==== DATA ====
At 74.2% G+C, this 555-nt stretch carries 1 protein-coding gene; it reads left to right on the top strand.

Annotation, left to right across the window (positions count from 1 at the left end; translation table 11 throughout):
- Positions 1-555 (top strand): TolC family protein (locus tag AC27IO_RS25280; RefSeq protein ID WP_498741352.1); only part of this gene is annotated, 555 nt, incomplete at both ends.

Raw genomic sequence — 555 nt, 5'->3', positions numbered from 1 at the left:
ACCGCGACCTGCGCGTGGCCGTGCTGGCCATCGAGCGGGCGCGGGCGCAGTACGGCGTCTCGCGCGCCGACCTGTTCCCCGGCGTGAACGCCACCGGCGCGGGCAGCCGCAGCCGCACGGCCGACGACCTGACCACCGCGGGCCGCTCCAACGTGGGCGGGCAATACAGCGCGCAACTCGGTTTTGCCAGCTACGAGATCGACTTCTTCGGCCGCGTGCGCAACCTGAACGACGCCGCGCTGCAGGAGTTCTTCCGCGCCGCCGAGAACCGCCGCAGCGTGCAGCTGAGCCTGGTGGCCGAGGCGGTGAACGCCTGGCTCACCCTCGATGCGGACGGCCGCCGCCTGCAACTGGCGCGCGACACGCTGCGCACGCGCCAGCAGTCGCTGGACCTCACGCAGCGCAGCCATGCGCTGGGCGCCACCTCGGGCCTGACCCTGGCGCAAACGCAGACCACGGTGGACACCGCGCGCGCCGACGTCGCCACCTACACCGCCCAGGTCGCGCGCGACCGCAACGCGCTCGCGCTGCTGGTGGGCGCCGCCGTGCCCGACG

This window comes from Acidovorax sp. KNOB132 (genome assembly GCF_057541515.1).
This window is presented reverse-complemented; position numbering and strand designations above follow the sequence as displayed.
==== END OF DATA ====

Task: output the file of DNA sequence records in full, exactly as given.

At 74.2% G+C, this 555-nt stretch carries 1 protein-coding gene; it reads left to right on the top strand.

Annotation, left to right across the window (positions count from 1 at the left end; translation table 11 throughout):
- Positions 1-555 (top strand): TolC family protein (locus tag AC27IO_RS25280; RefSeq protein ID WP_498741352.1); only part of this gene is annotated, 555 nt, incomplete at both ends.

Raw genomic sequence — 555 nt, 5'->3', positions numbered from 1 at the left:
ACCGCGACCTGCGCGTGGCCGTGCTGGCCATCGAGCGGGCGCGGGCGCAGTACGGCGTCTCGCGCGCCGACCTGTTCCCCGGCGTGAACGCCACCGGCGCGGGCAGCCGCAGCCGCACGGCCGACGACCTGACCACCGCGGGCCGCTCCAACGTGGGCGGGCAATACAGCGCGCAACTCGGTTTTGCCAGCTACGAGATCGACTTCTTCGGCCGCGTGCGCAACCTGAACGACGCCGCGCTGCAGGAGTTCTTCCGCGCCGCCGAGAACCGCCGCAGCGTGCAGCTGAGCCTGGTGGCCGAGGCGGTGAACGCCTGGCTCACCCTCGATGCGGACGGCCGCCGCCTGCAACTGGCGCGCGACACGCTGCGCACGCGCCAGCAGTCGCTGGACCTCACGCAGCGCAGCCATGCGCTGGGCGCCACCTCGGGCCTGACCCTGGCGCAAACGCAGACCACGGTGGACACCGCGCGCGCCGACGTCGCCACCTACACCGCCCAGGTCGCGCGCGACCGCAACGCGCTCGCGCTGCTGGTGGGCGCCGCCGTGCCCGACG

This window comes from Acidovorax sp. KNOB132 (genome assembly GCF_057541515.1).
This window is presented reverse-complemented; position numbering and strand designations above follow the sequence as displayed.